• // these double forward slashes tell lxml that we want to search for all tags in the HTML document which match our requirements/filters. Another option was to use / (a single forward slash). The single forward slash returns only the immediate child tags/nodes which match our requirements/filters
  • div tells lxml that we are searching for divs in the HTML page
  • [@id="tab_newreleases_content"] tells lxml that we are only interested in those divs which have an id of tab_newreleases_content

Now we need to extract the prices for the games. We can easily do that by running the following code:

prices = new_releases.xpath('.//div[@class="discount_final_price"]/text()')

I don't think I need to explain this code as it is pretty similar to the title extraction code. The only change we made is the change in the class name.

Step 5: Extracting tags

Now we need to extract the tags associated with the titles. Here is the HTML markup:

Write down the following code in the Python terminal to extract the tags:

tags = new_releases.xpath('.//div[@class="tab_item_top_tags"]')
total_tags = []
for tag in tags:
    total_tags.append(tag.text_content())

So what we are doing here is that we are extracting the divs containing the tags for the games. Then we loop over the list of extracted tags and then extract the text from those tags using the text_content() method. text_content() returns the text contained within an HTML tag without the HTML markup.

Note: We could have also made use of a list comprehension to make that code shorter. I wrote it down in this way so that even those who don't know about list comprehensions can understand the code. Eitherways, this is the alternate code:

tags = [tag.text_content() for tag in new_releases.xpath('.//div[@class="tab_item_top_tags"]')]

Lets separate the tags in a list as well so that each tag is a separate element:

tags = [tag.split(', ') for tag in tags]

Step 6: Extracting the platforms

Now the only thing remaining is to extract the platforms associated with each title. Here is the HTML markup:

The major difference here is that the platforms are not contained as texts within a specific tag. They are listed as the class name. Some titles only have one platform associated with them like this:

<span class="platform_img win"></span>

While some titles have 5 platforms associated with them like this:

<span class="platform_img win"></span>
<span class="platform_img mac"></span>
<span class="platform_img linux"></span>
<span class="platform_img hmd_separator"></span>
<span title="HTC Vive" class="platform_img htcvive"></span>
<span title="Oculus Rift" class="platform_img oculusrift"></span>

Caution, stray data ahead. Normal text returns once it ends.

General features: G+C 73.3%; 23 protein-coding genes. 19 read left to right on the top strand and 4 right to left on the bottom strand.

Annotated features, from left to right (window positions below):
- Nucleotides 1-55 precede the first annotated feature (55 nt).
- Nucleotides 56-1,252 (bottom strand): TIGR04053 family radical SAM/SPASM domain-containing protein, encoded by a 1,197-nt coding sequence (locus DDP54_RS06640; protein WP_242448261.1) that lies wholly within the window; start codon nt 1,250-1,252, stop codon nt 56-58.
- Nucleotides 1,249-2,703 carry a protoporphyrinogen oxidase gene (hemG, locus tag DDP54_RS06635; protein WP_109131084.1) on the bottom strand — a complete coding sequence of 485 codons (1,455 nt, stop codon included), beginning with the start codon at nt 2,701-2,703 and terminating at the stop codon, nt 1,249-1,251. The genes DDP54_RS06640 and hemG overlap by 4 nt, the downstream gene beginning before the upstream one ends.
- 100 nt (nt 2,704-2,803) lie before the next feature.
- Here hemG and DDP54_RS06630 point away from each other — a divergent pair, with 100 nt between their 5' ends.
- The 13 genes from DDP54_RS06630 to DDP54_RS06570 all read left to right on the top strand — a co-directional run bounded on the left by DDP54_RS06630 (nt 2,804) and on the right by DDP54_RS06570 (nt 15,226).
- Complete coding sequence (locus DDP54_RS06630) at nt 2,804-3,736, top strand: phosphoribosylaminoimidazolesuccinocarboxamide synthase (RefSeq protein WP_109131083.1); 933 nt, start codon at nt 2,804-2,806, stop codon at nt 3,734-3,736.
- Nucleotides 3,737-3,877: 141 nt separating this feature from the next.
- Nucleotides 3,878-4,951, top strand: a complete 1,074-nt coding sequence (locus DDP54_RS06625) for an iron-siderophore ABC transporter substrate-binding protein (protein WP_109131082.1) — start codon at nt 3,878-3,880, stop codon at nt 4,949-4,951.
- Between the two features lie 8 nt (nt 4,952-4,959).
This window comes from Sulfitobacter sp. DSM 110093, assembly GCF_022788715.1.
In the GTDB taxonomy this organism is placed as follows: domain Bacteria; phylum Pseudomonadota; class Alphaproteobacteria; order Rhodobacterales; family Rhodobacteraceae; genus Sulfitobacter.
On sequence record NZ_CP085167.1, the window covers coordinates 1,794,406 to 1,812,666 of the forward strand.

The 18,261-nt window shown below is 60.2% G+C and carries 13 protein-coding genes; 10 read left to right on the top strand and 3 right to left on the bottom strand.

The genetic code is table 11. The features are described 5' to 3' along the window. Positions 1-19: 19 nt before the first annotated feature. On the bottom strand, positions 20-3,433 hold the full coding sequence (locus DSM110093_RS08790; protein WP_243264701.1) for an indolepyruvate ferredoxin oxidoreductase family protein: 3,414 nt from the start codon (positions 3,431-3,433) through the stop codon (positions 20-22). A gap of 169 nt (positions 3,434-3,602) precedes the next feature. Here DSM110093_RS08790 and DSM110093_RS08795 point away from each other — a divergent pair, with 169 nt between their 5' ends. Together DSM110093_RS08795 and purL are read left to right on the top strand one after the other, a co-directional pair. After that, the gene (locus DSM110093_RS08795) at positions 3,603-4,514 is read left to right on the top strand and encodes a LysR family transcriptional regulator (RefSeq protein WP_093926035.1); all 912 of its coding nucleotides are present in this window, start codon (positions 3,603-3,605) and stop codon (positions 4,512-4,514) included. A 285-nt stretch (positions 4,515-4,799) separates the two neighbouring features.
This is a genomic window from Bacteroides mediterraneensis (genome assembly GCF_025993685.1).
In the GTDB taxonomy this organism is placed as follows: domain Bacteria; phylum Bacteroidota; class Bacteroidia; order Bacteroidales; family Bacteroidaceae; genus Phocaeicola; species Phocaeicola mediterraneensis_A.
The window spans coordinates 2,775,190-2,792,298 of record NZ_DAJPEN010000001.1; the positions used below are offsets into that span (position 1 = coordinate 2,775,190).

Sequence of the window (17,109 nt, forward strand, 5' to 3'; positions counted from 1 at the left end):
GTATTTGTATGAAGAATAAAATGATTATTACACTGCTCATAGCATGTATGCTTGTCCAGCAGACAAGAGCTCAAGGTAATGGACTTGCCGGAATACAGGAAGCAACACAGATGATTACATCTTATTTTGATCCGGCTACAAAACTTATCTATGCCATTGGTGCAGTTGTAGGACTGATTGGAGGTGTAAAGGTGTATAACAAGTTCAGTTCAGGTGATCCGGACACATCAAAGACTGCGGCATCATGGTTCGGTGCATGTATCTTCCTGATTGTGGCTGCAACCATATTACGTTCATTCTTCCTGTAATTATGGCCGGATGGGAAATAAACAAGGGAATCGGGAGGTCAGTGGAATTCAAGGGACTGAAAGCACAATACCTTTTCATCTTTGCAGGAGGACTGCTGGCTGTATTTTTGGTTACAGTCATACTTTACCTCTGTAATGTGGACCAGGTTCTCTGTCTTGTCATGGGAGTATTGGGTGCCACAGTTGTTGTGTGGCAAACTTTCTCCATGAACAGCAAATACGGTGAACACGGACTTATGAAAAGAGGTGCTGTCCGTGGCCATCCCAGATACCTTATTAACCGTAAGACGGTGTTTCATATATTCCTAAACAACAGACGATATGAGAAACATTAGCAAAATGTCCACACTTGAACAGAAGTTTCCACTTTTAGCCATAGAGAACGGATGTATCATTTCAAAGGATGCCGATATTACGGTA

As we can see these spans contain the platform type as the class name. The only common thing between these spans is that all of them contain the platform_img class. First of all, we will extract the divs with the tab_item_details class, then we will extract the spans containing the platform_img class and finally we will extract the second class name from those spans. Here is the code:

platforms_div = new_releases.xpath('.//div[@class="tab_item_details"]')
total_platforms = []

for game in platforms_div:
    temp = game.xpath('.//span[contains(@class, "platform_img")]')
    platforms = [t.get('class').split(' ')[-1] for t in temp]
    if 'hmd_separator' in platforms:
        platforms.remove('hmd_separator')
    total_platforms.append(platforms)

In line 1 we start with extracting the tab_item_details div. The XPath in line 5 is a bit different. Here we have [contains(@class, "platform_img")]instead of simply having [@class="platform_img"]. The reason is that [@class="platform_img"] returns those spans which only have the platform_img class associated with them. If the spans have an additional class, they won't be returned. Whereas [contains(@class, "platform_img")]filters all the spans which have the platform_img class. It doesn't matter whether it is the only class or if there are more classes associated with that tag.

In line 6 we are making use of a list comprehension to reduce the code size. The .get() method allows us to extract an attribute of a tag. Here we are using it to extract the class attribute of a span. We get a string back from the .get() method. In case of the first game, the string being returned is platform_img win so we split that string based on the comma and the whitespace, and then we store the last part (which is the actual platform name) of the split string in the list.

In lines 7-8 we are removing the hmd_separator from the list if it exists. This is because hmd_separator is not a platform. It is just a vertical separator bar used to separate actual platforms from VR/AR hardware.

Step 7: Conclusion

This is the code we have so far:

import requests
import lxml.html

html = requests.get('https://store.steampowered.com/explore/new/')
doc = lxml.html.fromstring(html.content)

new_releases = doc.xpath('//div[@id="tab_newreleases_content"]')[0]

titles = new_releases.xpath('.//div[@class="tab_item_name"]/text()')
prices = new_releases.xpath('.//div[@class="discount_final_price"]/text()')

tags = [tag.text_content() for tag in new_releases.xpath('.//div[@class="tab_item_top_tags"]')]
tags = [tag.split(', ') for tag in tags]

platforms_div = new_releases.xpath('.//div[@class="tab_item_details"]')
total_platforms = []

for game in platforms_div:
    temp = game.xpath('.//span[contains(@class, "platform_img")]')
    platforms = [t.get('class').split(' ')[-1] for t in temp]
    if 'hmd_separator' in platforms:
        platforms.remove('hmd_separator')
    total_platforms.append(platforms)

Now we just need this to return a JSON response so that we can easily turn this into a Flask based API. Here is the code:

output = []
for info in zip(titles,prices, tags, total_platforms):
    resp = {}
    resp['title'] = info[0]
    resp['price'] = info[1]
    resp['tags'] = info[2]
    resp['platforms'] = info[3]
    output.append(resp)

This code is self-explanatory. We are using the zip function to loop over all of those lists in parallel. Then we create a dictionary for each game and assign the title, price, tags, and platforms as a separate key in that dictionary. Lastly, we append that dictionary to the output list.

In a future post, we will take a look at how we can convert this into a Flask based API and host it on Heroku.